Margot Asquith in 1924. The Brocks’ edited collection has reinvigorated Margot’s vitriolic comments. Photo: Sasha/Hulton Archive/Getty Images.
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Reviews round-up | 30 August

The critics' verdicts on Ahamed Liaquat, Kerry Hudson and Margot Asquith.

 

Money and Tough Love: Inside the IMF by Ahamed Liaquat

This offering from the "Writer in Residence" series commissioned by Alain de Botton’s School of Life sees Liaquat Ahamed, winner of the Pulitzer Prize for his Lords of Finance, relaying the results of several months spent with his former organisation, the International Monetary Fund. Ahamed describes the everyday business of meetings and work abroad for employees of the Fund, presented alongside photography by Eli Reed.

Phillip Aldrick of The Times is impressed by how Ahamed manages to "humanise a faceless institution ... and teach a little economic history along the way." The book, according to Aldrick, describes well the "prosaic truth" of why the IMF shrank from prominence on the world stage. Aldrick notes the "sense of fading glory" as one of the book’s main themes. While he worries that "it’s hard to imagine many people outside the IMF being particularly interested," he nevertheless claims that Ahamed’s "gentle prose" serves as a "good introduction to the IMF".

The Financial Times’ Edward Luce calls the book an "enjoyable portrait." Luce knows Liaquat personally, at his own admission, but claims that the author "removes his rose-coloured spectacles" in order to write the book. Assuming Luce manages the same in his review, the book is credited with "bringing life to an institution that is too often deadened with jargon." SinceMoney and Tough Love is "about the troops not the generals," Luce also mentions Ahamed’s daily-reportage style, adding that this helps "avoid the leaden prose of an in-house biographer." The Fund is a complex machine and its "finances are usually arcane," writes Ahamed. Luce is taken with this apparently clear and entertaining look at such an organisation.

The book endures a much more tepid reception from Alex Preston writing in The Telegraph, who claims that the ‘anonymous and dull’ nature of the organisation applies equally well to Money and Tough Love. Writing that the book lacks "drama and stylish prose," Preston questions why Ahamed’s project seems so drab despite the "extraordinary access" he was granted, and compares the attempted look at the human side of the organisation unfavourably to a fictional counterpart – namely, David Foster Wallace’sThe Pale King and its "greater scope to show us the unique complexity of every human life."

Thirst by Kerry Hudson

Thirst is Kerry Hudson’s second novel, following her well-received debut,Tony Hogan Bought Me an Ice-cream Float Before He Stole My Ma. The story follows Alena, a young Russian, who is the victim of a sex trafficking gang in East London. Beginning with an encounter with Dave, a security guard who catches Alena shoplifting, the novel explores a conventional romance among a backdrop of “unrelenting horror”. Yet the characters’ back stories are more complex than they first appear, allowing for the plot to unfold with “horrible inevitability”.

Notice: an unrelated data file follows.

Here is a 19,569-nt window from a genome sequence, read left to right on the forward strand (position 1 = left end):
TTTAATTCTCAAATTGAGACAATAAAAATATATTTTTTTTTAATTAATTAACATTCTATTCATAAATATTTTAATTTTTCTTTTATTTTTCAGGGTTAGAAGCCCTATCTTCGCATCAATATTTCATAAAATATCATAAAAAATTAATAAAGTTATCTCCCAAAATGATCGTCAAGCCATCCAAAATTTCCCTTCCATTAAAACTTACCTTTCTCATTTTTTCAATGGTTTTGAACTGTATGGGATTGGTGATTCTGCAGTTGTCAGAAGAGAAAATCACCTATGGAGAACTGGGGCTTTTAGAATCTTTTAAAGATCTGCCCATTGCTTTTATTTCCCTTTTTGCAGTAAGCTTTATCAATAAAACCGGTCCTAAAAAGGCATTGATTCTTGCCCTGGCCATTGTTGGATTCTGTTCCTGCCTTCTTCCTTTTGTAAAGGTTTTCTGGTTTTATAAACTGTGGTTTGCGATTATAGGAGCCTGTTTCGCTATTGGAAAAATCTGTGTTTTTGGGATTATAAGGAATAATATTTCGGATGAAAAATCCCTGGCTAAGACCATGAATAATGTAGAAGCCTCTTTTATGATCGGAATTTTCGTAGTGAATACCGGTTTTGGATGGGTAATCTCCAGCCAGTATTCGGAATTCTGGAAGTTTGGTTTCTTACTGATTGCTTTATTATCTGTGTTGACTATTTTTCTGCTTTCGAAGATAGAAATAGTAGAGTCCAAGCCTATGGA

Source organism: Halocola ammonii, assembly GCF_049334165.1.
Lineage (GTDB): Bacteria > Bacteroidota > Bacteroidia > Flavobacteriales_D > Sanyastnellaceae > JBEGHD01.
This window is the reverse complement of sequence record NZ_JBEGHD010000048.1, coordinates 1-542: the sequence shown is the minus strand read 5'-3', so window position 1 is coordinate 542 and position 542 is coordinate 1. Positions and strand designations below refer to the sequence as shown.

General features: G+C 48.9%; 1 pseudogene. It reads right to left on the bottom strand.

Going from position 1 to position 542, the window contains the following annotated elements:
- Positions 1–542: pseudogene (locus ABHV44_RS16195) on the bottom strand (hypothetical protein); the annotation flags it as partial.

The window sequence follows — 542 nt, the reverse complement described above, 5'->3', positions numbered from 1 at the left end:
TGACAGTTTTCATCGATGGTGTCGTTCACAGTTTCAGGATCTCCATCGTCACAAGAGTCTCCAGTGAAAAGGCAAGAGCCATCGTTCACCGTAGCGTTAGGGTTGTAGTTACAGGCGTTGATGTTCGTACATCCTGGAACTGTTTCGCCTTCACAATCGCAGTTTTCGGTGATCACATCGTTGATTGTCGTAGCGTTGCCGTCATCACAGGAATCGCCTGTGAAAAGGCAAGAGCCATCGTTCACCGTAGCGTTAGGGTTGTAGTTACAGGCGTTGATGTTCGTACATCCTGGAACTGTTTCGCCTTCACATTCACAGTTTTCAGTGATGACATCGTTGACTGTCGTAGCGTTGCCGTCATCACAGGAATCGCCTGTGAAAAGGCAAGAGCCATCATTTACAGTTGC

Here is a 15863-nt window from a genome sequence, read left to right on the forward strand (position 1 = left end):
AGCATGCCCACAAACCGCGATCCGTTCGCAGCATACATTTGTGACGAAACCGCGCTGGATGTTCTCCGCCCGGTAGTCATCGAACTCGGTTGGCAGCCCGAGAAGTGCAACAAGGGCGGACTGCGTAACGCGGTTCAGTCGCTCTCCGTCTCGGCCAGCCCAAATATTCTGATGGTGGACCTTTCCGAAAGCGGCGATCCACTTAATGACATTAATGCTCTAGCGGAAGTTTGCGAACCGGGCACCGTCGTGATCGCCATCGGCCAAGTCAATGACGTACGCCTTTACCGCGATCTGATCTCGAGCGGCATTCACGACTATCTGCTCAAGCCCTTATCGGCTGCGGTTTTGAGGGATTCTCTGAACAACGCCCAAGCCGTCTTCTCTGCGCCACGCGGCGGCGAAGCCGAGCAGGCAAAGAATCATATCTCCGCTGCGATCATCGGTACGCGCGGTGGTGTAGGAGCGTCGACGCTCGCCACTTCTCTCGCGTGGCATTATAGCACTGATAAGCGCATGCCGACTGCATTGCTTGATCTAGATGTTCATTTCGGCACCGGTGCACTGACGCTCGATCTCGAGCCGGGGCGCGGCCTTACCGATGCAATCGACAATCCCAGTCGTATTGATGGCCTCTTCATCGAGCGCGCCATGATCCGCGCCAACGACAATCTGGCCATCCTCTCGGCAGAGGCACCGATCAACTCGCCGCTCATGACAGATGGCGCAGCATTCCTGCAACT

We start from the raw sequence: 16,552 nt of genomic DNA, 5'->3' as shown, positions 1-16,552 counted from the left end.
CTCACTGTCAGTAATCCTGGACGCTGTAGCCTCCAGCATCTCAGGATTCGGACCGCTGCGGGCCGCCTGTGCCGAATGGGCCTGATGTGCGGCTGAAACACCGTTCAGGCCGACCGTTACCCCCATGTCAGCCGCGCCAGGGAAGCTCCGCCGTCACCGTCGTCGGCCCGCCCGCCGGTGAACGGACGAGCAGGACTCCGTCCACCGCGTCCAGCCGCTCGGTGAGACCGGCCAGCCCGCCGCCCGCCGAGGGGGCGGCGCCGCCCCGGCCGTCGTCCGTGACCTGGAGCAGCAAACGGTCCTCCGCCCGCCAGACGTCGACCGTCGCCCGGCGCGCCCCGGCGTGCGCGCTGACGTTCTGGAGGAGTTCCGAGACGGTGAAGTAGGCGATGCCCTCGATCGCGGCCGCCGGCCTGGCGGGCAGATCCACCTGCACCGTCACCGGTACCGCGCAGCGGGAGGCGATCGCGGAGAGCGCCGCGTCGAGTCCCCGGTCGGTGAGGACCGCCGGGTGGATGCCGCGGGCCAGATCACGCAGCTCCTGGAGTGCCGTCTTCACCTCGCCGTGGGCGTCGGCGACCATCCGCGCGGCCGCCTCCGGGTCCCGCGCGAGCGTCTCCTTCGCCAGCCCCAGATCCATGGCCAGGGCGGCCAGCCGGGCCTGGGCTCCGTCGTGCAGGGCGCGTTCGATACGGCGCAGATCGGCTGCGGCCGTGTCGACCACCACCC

Louise Welsh of The Guardian applauds the novel’s “wit and shrewdness”, confronting “hard-hitting” topics, while being “never miserable”. She praises Hudson’s decision, as in her debut, to explore the lives of communities who are “not generally considered fit for literature”, while emphasising her ability to create “complex working-class characters faced with moral dilemmas”. In fact, Welsh suggests that recent critics who have drawn attention to “literature’s failure to portray working-class characters with intelligence, education or culture” are likely to be impressed by Thirst.

The Independent’s Katie Welsh similarly admires Thirst, describing the novel as “heartbreaking”, “beautiful” and “touching”. Welsh praises Hudson’s maturity in dealing with depictions of a “brutal series of sexual assaults” without descending into “sensationalism”. As with the Guardian’sreview, special praise is reserved for Hudson’s ability to write “from the perspective of people whose voices are rarely heard”, largely a result of her “meticulous research”.

Writing for The ScotsmanLesley McDowell suggests that Kerry Hudson has “consolidated her position” as a writer “prepared to face the injustices and the grimness of life”. The review congratulates the novel’s authenticity, praising Hudson’s ability “to get to the heart of her characters”. DescribingThirst as a “tale of female powerlessness”, comparison is made with events of “brutal male domination” that have cropped up in the media in recent weeks. Given this, McDowell asserts that although Thirst is “hardly a summer read”, it is “probably an essential one”.

Margot Asquith's Great War Diary 1914-1916: The View from Downing Street, Michael Brock and Eleanor Brock

Margot Asquith’s diaries fill 22 volumes in total, and this single volume, edited by the Brocks (Michael and Eleanor), tells a part of the story only two years long. Those two years are the wartime years of Herbert Asquith’s premiership. Replete with vociferous opinions and depictions of the most notable political characters of the time, these diaries provide a long-awaited, very personal insight into the upper heights of the UK government during the onset of the First World War.

Writing in the Telegraph, an impressed Miranda Seymour calls the collection a "beautiful work of conjugal editorship by Eleanor Brock and her late husband." "The sensation of intimacy is remarkable," writes Seymour, who is particularly taken by Margot’s defence of Richard Haldane from charges of treachery. She adds that "Margot may have been rude and overbearing, but she was also observant, bright and thoughtful," and concludes that these "private records are all the better for being unspeakably, delectably, impenitently frank."